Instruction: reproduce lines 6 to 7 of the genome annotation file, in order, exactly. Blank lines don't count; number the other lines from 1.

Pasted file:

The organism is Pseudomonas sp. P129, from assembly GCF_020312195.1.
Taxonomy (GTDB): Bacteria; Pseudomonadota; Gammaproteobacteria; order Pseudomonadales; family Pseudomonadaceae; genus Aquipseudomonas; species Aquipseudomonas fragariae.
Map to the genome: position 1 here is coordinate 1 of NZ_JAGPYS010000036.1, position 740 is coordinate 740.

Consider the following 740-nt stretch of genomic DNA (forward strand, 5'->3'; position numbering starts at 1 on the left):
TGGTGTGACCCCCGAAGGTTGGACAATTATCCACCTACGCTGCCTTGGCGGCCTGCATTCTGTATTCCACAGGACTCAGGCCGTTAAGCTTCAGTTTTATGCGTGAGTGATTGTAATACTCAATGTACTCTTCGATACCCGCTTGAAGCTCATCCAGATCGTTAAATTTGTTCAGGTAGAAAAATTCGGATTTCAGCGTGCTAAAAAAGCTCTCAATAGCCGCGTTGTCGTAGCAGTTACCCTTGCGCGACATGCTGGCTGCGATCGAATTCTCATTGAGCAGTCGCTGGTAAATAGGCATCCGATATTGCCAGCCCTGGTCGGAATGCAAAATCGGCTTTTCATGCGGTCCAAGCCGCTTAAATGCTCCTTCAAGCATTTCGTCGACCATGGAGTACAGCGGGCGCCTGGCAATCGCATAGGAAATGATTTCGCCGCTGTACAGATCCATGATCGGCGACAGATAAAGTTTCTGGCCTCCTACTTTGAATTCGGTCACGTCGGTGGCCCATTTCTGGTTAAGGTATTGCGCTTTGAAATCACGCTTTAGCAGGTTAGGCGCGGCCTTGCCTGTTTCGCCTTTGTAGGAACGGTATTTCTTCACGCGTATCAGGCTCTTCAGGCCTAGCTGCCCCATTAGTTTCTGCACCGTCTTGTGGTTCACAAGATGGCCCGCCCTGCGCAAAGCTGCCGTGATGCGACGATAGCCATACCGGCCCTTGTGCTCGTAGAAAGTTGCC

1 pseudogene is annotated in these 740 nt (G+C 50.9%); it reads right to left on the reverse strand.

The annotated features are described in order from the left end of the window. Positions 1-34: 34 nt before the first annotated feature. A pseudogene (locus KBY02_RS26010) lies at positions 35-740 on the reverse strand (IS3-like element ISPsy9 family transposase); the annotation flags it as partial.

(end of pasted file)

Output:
1 pseudogene is annotated in these 740 nt (G+C 50.9%); it reads right to left on the reverse strand.

The annotated features are described in order from the left end of the window. Positions 1-34: 34 nt before the first annotated feature. A pseudogene (locus KBY02_RS26010) lies at positions 35-740 on the reverse strand (IS3-like element ISPsy9 family transposase); the annotation flags it as partial.